As India gears up for another season of Indian Premier League (IPL) in 2021, the last year (2020) has been a tad different – the matches were mostly played without packed stadiums owing to the Covid-19 pandemic. Indian cricket fans are growing nervous by the minute as daily Covid-19 cases in the country continue to rise. With restrictions announced and cases spiking by the day, fans who have been waiting for the much-awaited season of IPL 2021 are worried, to say the least. Add cricketers who have tested positive for Covid-19 to the equation and things don’t look pretty. But before the pandemic, the IPL wasn’t all just glorious either.
At the last Royal Challengers Bangalore (RCB) and Sunrisers Hyderabad match on May 5, 2019, the real ‘star of the match,’ wasn’t on the pitch – but a girl in the stands. The camera of the fans in the stadium paused temporarily for about 5 seconds on an RCB supporter in a red top.
5-seconds was all it took for a horde of Netizens to take screenshots of her face, share it all over Twitter other social media platforms, and ultimately track down the girl — only to reveal her identity and put it on display for the entire world.
Right after the match, the Internet went into a tizzy trying to find this woman, a cricket fan who didn’t know she was being stalked. The girl had on the first day gained over 150,000 followers, and had changed her Instagram bio to add, “#theRCBgirl.”
But it wasn’t a harmless quest. Stalking is never harmless. About ten days after she ‘went viral’, the ‘the RCB girl’ took to Instagram to talk about the incident. She posted a picture with the caption detailing how the while she “grateful for the love,” she was “disturbed by the unnecessary negativity. It has been an extreme case of abuse, trauma and mental torture.”
“I am no celebrity, just an ordinary girl who was enjoying the match. I did nothing to warrant the kind of attention that ensued after the TV images appeared & I certainly did not seek it,” she shared in her post, talking about how she was found at the match itself.
Speaking about how complete strangers tracked her down on the Internet and then revealed her identity to the world, the woman writes, “I am confused as to how people found my name/profile. My identity, privacy & life have been hacked in an instant”.
She further talks about the hate she faced for no fault of her own. “A lot of the overnight followers are men who have used this platform to be crude, vulgar, vicious & entirely disrespectful. Even more shocking is the hate I have received from women. How quick & cruel you have been to say mean things to & about me without even knowing me.”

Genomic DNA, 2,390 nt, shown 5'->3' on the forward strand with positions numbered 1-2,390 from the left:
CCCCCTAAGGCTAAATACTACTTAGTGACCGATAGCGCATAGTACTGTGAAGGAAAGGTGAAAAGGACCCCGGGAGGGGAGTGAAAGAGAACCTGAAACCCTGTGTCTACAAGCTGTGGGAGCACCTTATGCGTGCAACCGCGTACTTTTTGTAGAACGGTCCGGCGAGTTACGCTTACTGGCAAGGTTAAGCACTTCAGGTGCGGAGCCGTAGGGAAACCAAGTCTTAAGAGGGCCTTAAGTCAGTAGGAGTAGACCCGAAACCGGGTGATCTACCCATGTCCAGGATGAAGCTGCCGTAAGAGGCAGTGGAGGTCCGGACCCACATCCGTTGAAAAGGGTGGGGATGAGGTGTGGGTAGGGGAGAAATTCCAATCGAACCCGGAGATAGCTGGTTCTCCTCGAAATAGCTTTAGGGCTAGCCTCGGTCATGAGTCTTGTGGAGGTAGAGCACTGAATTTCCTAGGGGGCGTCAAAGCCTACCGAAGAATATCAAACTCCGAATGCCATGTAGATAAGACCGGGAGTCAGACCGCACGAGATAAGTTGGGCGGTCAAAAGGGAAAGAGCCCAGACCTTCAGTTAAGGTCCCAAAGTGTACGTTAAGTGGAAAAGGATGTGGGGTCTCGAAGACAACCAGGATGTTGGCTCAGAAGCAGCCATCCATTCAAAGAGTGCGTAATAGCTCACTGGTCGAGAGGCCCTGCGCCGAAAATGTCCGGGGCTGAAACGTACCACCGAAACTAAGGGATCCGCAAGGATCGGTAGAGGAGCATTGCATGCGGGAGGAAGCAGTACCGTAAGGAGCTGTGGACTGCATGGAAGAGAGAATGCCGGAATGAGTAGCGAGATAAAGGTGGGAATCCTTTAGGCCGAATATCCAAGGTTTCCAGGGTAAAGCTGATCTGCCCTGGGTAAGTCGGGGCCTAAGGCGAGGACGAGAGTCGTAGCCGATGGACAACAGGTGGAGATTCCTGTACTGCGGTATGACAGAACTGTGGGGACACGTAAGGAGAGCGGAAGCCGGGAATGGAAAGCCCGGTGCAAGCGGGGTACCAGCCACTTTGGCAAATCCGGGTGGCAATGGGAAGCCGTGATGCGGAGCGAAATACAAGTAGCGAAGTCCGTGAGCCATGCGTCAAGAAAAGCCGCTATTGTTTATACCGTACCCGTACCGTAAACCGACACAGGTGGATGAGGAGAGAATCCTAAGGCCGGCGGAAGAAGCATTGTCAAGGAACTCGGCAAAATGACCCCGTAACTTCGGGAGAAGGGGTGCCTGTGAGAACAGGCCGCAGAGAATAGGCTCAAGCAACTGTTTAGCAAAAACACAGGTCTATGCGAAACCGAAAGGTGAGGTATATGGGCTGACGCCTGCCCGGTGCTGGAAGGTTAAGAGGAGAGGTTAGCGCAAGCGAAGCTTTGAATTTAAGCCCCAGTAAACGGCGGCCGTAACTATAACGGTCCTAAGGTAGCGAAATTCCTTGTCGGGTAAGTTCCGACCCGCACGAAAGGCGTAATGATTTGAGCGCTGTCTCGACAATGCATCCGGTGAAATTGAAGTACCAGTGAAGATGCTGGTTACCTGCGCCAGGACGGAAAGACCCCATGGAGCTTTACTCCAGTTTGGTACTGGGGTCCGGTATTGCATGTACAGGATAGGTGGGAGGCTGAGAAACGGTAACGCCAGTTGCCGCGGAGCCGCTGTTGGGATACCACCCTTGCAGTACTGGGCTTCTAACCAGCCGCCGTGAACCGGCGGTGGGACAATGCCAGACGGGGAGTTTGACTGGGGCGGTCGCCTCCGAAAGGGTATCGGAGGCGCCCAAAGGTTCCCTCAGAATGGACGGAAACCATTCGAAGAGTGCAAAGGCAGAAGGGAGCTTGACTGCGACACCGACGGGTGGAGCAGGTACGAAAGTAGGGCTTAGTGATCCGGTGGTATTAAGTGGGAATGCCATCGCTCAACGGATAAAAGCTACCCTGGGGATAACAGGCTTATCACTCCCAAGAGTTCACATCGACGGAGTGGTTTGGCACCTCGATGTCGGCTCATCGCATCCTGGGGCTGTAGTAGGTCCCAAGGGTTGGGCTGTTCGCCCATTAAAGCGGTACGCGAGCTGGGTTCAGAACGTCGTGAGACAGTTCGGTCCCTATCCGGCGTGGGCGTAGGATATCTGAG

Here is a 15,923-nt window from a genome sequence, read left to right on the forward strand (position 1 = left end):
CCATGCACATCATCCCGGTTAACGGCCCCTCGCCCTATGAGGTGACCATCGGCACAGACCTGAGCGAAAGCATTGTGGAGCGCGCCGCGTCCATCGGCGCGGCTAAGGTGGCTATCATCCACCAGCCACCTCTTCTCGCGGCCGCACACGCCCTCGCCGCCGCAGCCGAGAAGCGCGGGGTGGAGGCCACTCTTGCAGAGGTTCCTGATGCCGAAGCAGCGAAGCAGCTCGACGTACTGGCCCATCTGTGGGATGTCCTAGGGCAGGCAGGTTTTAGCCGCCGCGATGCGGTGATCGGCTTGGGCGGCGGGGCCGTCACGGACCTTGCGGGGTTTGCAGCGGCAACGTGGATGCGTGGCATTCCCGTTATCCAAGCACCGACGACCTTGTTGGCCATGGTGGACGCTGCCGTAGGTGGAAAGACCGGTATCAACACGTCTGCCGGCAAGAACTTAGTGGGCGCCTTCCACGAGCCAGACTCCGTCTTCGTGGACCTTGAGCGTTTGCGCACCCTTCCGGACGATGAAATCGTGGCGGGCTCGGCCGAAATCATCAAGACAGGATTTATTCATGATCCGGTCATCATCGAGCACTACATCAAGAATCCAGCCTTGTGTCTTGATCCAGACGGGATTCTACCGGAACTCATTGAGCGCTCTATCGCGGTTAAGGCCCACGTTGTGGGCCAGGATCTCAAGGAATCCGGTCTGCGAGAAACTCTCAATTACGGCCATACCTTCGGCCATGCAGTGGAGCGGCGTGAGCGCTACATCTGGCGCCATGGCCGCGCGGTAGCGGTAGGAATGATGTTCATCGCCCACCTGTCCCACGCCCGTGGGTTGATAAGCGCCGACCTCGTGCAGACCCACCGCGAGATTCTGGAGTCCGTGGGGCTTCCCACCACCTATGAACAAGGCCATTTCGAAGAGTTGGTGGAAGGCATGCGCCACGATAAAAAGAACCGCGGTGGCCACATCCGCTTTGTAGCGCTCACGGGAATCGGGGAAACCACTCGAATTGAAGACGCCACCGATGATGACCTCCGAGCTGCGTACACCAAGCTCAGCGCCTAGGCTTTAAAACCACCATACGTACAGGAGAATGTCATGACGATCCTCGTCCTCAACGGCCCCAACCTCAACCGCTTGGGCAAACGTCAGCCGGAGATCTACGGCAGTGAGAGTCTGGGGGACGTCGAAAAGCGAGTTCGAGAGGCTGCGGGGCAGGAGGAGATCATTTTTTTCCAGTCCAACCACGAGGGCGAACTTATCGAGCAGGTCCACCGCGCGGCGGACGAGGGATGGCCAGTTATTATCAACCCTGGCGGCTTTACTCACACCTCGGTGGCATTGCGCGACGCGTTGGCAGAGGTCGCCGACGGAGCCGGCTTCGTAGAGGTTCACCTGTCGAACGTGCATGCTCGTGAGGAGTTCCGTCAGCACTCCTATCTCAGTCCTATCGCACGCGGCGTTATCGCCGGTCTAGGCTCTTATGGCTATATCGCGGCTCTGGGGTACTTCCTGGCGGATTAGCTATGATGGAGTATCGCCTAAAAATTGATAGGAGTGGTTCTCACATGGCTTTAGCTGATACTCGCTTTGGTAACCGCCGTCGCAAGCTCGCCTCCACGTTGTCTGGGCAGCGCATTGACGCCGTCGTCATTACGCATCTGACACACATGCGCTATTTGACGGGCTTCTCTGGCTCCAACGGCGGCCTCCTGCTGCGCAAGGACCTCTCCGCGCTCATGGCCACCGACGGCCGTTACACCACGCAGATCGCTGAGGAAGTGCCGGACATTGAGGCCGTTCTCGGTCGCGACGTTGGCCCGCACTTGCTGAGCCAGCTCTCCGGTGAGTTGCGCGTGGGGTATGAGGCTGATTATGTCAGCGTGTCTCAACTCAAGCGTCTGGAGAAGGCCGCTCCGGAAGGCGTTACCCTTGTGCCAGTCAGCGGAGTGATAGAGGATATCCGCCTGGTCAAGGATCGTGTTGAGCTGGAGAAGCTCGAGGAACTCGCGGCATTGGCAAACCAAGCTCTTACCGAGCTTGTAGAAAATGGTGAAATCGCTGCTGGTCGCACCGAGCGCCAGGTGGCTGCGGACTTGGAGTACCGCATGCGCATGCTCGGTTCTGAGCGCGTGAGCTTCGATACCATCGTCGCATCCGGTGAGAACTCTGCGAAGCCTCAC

“I am appalled by how I have been judged & condemned instead of being given a compassionate hearing. Stop & think about how it is as a girl to have been subjected to this unwanted attention,” she continued further in the post.
“I am #theRCBgirl but I am SO MUCH MORE THAN THAT,” she added.
The RCB girl wasn’t the only one and despite the limited crowd, 2020 also saw a repeat of this same stalker behaviour, yet again. On October 22, 2020, with the game at the crucial juncture with KXIP needing two to win from one ball, the cameraperson panned to the stands to capture the emotions of a spectator. No surprises, a girl. The Internet then launched into manhunt mode to find the girl – terming her ‘2020 mystery girl.’
In 1993 film Shah Rukh Khan played the role of a stalker in Darr. It’s been 26 years since then, and in that time span, we’ve only changed the method of stalking, and not stalking itself. Really. Since it’s inception, Bollywood has kept trying (and is perhaps still trying) to normalize stalking where a male protagonist follows a woman around until she realizes that she too, has Stockholm syndrome…err, we mean, that she’s also in love with him. It has simply evolved over time. We went from just romanticizing stalkers on screen, to justifying our behaviour when we do it in person, on the Internet.
Maybe this year we’ll break the chain of hunting down women from the cricket stands.